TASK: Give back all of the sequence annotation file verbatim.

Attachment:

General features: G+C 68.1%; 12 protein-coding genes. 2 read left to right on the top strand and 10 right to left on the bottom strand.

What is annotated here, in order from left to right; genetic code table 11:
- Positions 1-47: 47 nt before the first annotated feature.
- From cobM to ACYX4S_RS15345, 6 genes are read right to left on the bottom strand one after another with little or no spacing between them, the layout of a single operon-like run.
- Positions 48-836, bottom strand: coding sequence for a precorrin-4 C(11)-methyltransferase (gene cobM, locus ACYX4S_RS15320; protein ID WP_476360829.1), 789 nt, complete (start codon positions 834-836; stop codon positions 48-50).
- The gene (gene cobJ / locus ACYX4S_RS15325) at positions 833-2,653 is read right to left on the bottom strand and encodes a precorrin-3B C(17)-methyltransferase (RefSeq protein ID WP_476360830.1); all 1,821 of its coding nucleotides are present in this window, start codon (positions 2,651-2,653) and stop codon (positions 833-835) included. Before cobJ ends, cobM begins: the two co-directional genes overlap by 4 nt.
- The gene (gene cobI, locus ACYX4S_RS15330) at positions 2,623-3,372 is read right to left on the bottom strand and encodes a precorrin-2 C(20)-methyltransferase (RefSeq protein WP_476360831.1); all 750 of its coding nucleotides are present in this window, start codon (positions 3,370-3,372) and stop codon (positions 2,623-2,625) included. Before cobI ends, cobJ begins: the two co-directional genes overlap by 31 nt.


General features: G+C 68.1%; 12 protein-coding genes. 2 read left to right on the top strand and 10 right to left on the bottom strand.

What is annotated here, in order from left to right; genetic code table 11:
- Positions 1-47: 47 nt before the first annotated feature.
- From cobM to ACYX4S_RS15345, 6 genes are read right to left on the bottom strand one after another with little or no spacing between them, the layout of a single operon-like run.
- Positions 48-836, bottom strand: coding sequence for a precorrin-4 C(11)-methyltransferase (gene cobM, locus ACYX4S_RS15320; protein ID WP_476360829.1), 789 nt, complete (start codon positions 834-836; stop codon positions 48-50).
- The gene (gene cobJ / locus ACYX4S_RS15325) at positions 833-2,653 is read right to left on the bottom strand and encodes a precorrin-3B C(17)-methyltransferase (RefSeq protein ID WP_476360830.1); all 1,821 of its coding nucleotides are present in this window, start codon (positions 2,651-2,653) and stop codon (positions 833-835) included. Before cobJ ends, cobM begins: the two co-directional genes overlap by 4 nt.
- The gene (gene cobI, locus ACYX4S_RS15330) at positions 2,623-3,372 is read right to left on the bottom strand and encodes a precorrin-2 C(20)-methyltransferase (RefSeq protein WP_476360831.1); all 750 of its coding nucleotides are present in this window, start codon (positions 3,370-3,372) and stop codon (positions 2,623-2,625) included. Before cobI ends, cobJ begins: the two co-directional genes overlap by 31 nt.